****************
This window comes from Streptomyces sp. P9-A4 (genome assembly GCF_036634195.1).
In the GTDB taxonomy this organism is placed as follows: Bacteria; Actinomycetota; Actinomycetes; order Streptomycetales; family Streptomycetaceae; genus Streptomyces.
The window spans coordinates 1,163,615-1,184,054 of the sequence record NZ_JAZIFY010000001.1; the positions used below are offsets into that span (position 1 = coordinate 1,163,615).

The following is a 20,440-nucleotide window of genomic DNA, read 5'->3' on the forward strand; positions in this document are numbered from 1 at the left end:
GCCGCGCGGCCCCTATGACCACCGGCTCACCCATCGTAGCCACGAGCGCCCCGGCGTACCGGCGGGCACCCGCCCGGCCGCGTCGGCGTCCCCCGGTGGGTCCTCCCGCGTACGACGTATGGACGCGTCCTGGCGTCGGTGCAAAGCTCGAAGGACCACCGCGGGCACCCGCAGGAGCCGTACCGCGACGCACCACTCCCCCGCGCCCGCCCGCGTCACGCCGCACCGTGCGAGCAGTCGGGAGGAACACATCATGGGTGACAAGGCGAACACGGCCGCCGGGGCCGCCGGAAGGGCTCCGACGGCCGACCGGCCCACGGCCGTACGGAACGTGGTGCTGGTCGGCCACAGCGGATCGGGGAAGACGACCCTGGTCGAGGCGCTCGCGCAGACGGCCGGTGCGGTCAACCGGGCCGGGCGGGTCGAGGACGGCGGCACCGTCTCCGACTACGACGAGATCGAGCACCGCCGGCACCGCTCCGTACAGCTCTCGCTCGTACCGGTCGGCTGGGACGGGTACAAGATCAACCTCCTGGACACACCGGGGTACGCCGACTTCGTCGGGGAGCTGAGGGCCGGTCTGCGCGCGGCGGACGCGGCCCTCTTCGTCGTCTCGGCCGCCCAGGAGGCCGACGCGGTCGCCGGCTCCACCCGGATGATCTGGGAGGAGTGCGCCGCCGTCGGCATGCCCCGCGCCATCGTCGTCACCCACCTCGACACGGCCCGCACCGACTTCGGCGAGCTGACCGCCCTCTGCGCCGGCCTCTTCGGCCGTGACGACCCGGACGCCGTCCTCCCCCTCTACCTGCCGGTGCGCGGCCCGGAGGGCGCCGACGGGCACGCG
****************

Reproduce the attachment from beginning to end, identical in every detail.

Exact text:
This window comes from Streptomyces sp. P9-A4 (genome assembly GCF_036634195.1).
In the GTDB taxonomy this organism is placed as follows: Bacteria; Actinomycetota; Actinomycetes; order Streptomycetales; family Streptomycetaceae; genus Streptomyces.
The window spans coordinates 1,163,615-1,184,054 of the sequence record NZ_JAZIFY010000001.1; the positions used below are offsets into that span (position 1 = coordinate 1,163,615).

The following is a 20,440-nucleotide window of genomic DNA, read 5'->3' on the forward strand; positions in this document are numbered from 1 at the left end:
GCCGCGCGGCCCCTATGACCACCGGCTCACCCATCGTAGCCACGAGCGCCCCGGCGTACCGGCGGGCACCCGCCCGGCCGCGTCGGCGTCCCCCGGTGGGTCCTCCCGCGTACGACGTATGGACGCGTCCTGGCGTCGGTGCAAAGCTCGAAGGACCACCGCGGGCACCCGCAGGAGCCGTACCGCGACGCACCACTCCCCCGCGCCCGCCCGCGTCACGCCGCACCGTGCGAGCAGTCGGGAGGAACACATCATGGGTGACAAGGCGAACACGGCCGCCGGGGCCGCCGGAAGGGCTCCGACGGCCGACCGGCCCACGGCCGTACGGAACGTGGTGCTGGTCGGCCACAGCGGATCGGGGAAGACGACCCTGGTCGAGGCGCTCGCGCAGACGGCCGGTGCGGTCAACCGGGCCGGGCGGGTCGAGGACGGCGGCACCGTCTCCGACTACGACGAGATCGAGCACCGCCGGCACCGCTCCGTACAGCTCTCGCTCGTACCGGTCGGCTGGGACGGGTACAAGATCAACCTCCTGGACACACCGGGGTACGCCGACTTCGTCGGGGAGCTGAGGGCCGGTCTGCGCGCGGCGGACGCGGCCCTCTTCGTCGTCTCGGCCGCCCAGGAGGCCGACGCGGTCGCCGGCTCCACCCGGATGATCTGGGAGGAGTGCGCCGCCGTCGGCATGCCCCGCGCCATCGTCGTCACCCACCTCGACACGGCCCGCACCGACTTCGGCGAGCTGACCGCCCTCTGCGCCGGCCTCTTCGGCCGTGACGACCCGGACGCCGTCCTCCCCCTCTACCTGCCGGTGCGCGGCCCGGAGGGCGCCGACGGGCACGCG